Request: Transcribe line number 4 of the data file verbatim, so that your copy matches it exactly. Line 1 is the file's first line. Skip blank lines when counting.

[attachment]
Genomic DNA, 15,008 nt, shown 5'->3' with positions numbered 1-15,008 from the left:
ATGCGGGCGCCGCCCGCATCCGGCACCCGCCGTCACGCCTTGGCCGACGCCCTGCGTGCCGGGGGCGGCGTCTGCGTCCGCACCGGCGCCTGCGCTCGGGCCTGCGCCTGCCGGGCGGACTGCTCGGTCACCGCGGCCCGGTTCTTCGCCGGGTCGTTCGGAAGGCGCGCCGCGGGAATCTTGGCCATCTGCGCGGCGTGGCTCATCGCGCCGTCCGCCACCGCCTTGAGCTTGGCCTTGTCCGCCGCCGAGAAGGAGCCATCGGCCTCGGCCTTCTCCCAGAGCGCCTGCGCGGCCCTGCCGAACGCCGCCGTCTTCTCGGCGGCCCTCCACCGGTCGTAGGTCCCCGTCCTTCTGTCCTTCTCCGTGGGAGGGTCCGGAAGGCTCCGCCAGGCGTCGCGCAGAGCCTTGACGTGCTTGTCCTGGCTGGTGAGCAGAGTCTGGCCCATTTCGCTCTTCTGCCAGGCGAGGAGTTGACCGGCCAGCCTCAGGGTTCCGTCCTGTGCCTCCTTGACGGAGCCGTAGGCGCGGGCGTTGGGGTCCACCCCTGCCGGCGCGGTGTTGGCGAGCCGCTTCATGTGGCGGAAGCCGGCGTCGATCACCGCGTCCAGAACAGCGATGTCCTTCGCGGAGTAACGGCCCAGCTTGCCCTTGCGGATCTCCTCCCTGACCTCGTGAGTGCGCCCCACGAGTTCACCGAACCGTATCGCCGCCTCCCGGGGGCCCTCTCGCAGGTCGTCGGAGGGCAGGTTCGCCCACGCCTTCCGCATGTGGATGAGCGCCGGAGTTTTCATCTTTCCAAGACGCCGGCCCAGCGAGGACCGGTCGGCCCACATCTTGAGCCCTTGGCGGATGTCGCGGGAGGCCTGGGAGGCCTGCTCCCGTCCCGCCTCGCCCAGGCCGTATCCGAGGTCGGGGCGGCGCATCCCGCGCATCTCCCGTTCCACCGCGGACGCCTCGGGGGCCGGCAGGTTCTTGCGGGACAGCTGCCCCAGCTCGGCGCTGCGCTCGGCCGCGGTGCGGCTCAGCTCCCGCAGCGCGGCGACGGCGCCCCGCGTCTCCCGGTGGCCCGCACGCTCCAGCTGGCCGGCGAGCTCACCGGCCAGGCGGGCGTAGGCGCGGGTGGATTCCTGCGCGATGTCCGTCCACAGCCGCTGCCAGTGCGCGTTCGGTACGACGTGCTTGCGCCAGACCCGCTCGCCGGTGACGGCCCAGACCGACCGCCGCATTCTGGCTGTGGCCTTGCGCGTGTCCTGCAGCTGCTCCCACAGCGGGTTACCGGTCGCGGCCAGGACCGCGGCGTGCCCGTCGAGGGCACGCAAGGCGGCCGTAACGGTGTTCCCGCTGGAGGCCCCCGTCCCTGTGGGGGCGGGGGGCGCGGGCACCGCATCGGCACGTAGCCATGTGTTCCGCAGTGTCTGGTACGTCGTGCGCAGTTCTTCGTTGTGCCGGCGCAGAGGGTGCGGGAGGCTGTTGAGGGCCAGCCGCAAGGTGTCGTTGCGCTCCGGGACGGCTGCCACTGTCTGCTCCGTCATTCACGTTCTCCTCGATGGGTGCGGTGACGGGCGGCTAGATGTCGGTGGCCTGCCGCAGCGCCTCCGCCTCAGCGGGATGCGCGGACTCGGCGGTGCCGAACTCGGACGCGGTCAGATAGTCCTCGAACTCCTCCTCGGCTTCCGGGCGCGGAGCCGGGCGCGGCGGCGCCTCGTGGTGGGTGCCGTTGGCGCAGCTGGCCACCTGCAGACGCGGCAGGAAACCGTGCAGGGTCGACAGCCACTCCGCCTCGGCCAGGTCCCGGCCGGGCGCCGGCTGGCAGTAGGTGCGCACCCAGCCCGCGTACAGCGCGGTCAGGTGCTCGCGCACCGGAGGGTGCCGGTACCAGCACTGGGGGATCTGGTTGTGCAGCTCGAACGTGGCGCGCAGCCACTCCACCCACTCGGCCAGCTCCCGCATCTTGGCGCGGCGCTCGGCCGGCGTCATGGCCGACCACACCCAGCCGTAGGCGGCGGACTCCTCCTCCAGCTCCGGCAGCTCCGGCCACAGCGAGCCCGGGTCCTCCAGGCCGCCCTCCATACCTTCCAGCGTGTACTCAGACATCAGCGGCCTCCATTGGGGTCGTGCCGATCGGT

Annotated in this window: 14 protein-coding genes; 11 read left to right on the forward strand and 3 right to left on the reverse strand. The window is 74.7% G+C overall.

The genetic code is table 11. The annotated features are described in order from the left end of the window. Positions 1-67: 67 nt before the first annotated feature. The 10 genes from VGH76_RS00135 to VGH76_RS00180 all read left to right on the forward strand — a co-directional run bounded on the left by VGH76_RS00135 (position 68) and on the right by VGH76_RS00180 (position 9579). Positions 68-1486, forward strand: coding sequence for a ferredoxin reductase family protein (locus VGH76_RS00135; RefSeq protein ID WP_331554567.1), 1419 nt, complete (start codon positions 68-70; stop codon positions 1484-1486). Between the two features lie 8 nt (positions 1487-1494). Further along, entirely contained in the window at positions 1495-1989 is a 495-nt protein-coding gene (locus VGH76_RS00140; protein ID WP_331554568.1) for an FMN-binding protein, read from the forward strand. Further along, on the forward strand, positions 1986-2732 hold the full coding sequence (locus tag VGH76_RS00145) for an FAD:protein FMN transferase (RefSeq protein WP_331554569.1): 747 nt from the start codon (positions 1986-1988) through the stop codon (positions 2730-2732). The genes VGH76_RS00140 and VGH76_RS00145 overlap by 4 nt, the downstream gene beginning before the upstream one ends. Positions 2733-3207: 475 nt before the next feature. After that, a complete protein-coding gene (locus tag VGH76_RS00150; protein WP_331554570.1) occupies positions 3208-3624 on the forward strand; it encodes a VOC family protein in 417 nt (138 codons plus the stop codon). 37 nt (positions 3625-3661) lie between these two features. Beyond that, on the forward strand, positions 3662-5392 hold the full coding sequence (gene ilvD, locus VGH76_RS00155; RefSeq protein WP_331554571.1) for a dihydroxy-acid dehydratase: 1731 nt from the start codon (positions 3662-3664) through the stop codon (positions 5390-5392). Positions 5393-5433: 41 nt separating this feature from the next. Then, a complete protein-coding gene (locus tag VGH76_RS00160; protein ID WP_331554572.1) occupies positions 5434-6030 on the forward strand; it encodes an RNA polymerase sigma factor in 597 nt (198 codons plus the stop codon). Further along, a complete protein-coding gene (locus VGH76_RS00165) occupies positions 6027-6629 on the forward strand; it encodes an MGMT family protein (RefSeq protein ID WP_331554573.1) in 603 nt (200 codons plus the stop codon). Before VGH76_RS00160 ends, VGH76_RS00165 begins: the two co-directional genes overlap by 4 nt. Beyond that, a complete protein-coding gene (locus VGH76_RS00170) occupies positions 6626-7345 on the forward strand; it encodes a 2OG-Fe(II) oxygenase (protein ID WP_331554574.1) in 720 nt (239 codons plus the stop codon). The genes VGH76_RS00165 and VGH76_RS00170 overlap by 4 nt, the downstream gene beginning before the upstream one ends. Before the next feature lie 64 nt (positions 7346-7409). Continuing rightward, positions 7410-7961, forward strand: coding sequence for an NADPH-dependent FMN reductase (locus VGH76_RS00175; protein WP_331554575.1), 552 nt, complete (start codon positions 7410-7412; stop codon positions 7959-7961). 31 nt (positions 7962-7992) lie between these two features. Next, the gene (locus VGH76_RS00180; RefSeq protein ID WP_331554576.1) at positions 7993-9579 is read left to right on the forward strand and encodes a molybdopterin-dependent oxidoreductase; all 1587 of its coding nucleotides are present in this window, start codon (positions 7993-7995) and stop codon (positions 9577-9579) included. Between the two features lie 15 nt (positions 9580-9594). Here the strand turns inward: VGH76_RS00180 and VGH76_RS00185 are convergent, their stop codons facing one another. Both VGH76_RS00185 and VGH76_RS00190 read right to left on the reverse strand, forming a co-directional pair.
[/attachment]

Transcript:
The genetic code is table 11. The annotated features are described in order from the left end of the window. Positions 1-67: 67 nt before the first annotated feature. The 10 genes from VGH76_RS00135 to VGH76_RS00180 all read left to right on the forward strand — a co-directional run bounded on the left by VGH76_RS00135 (position 68) and on the right by VGH76_RS00180 (position 9579). Positions 68-1486, forward strand: coding sequence for a ferredoxin reductase family protein (locus VGH76_RS00135; RefSeq protein ID WP_331554567.1), 1419 nt, complete (start codon positions 68-70; stop codon positions 1484-1486). Between the two features lie 8 nt (positions 1487-1494). Further along, entirely contained in the window at positions 1495-1989 is a 495-nt protein-coding gene (locus VGH76_RS00140; protein ID WP_331554568.1) for an FMN-binding protein, read from the forward strand. Further along, on the forward strand, positions 1986-2732 hold the full coding sequence (locus tag VGH76_RS00145) for an FAD:protein FMN transferase (RefSeq protein WP_331554569.1): 747 nt from the start codon (positions 1986-1988) through the stop codon (positions 2730-2732). The genes VGH76_RS00140 and VGH76_RS00145 overlap by 4 nt, the downstream gene beginning before the upstream one ends. Positions 2733-3207: 475 nt before the next feature. After that, a complete protein-coding gene (locus tag VGH76_RS00150; protein WP_331554570.1) occupies positions 3208-3624 on the forward strand; it encodes a VOC family protein in 417 nt (138 codons plus the stop codon). 37 nt (positions 3625-3661) lie between these two features. Beyond that, on the forward strand, positions 3662-5392 hold the full coding sequence (gene ilvD, locus VGH76_RS00155; RefSeq protein WP_331554571.1) for a dihydroxy-acid dehydratase: 1731 nt from the start codon (positions 3662-3664) through the stop codon (positions 5390-5392). Positions 5393-5433: 41 nt separating this feature from the next. Then, a complete protein-coding gene (locus tag VGH76_RS00160; protein ID WP_331554572.1) occupies positions 5434-6030 on the forward strand; it encodes an RNA polymerase sigma factor in 597 nt (198 codons plus the stop codon). Further along, a complete protein-coding gene (locus VGH76_RS00165) occupies positions 6027-6629 on the forward strand; it encodes an MGMT family protein (RefSeq protein ID WP_331554573.1) in 603 nt (200 codons plus the stop codon). Before VGH76_RS00160 ends, VGH76_RS00165 begins: the two co-directional genes overlap by 4 nt. Beyond that, a complete protein-coding gene (locus VGH76_RS00170) occupies positions 6626-7345 on the forward strand; it encodes a 2OG-Fe(II) oxygenase (protein ID WP_331554574.1) in 720 nt (239 codons plus the stop codon). The genes VGH76_RS00165 and VGH76_RS00170 overlap by 4 nt, the downstream gene beginning before the upstream one ends. Before the next feature lie 64 nt (positions 7346-7409). Continuing rightward, positions 7410-7961, forward strand: coding sequence for an NADPH-dependent FMN reductase (locus VGH76_RS00175; protein WP_331554575.1), 552 nt, complete (start codon positions 7410-7412; stop codon positions 7959-7961). 31 nt (positions 7962-7992) lie between these two features. Next, the gene (locus VGH76_RS00180; RefSeq protein ID WP_331554576.1) at positions 7993-9579 is read left to right on the forward strand and encodes a molybdopterin-dependent oxidoreductase; all 1587 of its coding nucleotides are present in this window, start codon (positions 7993-7995) and stop codon (positions 9577-9579) included. Between the two features lie 15 nt (positions 9580-9594). Here the strand turns inward: VGH76_RS00180 and VGH76_RS00185 are convergent, their stop codons facing one another. Both VGH76_RS00185 and VGH76_RS00190 read right to left on the reverse strand, forming a co-directional pair.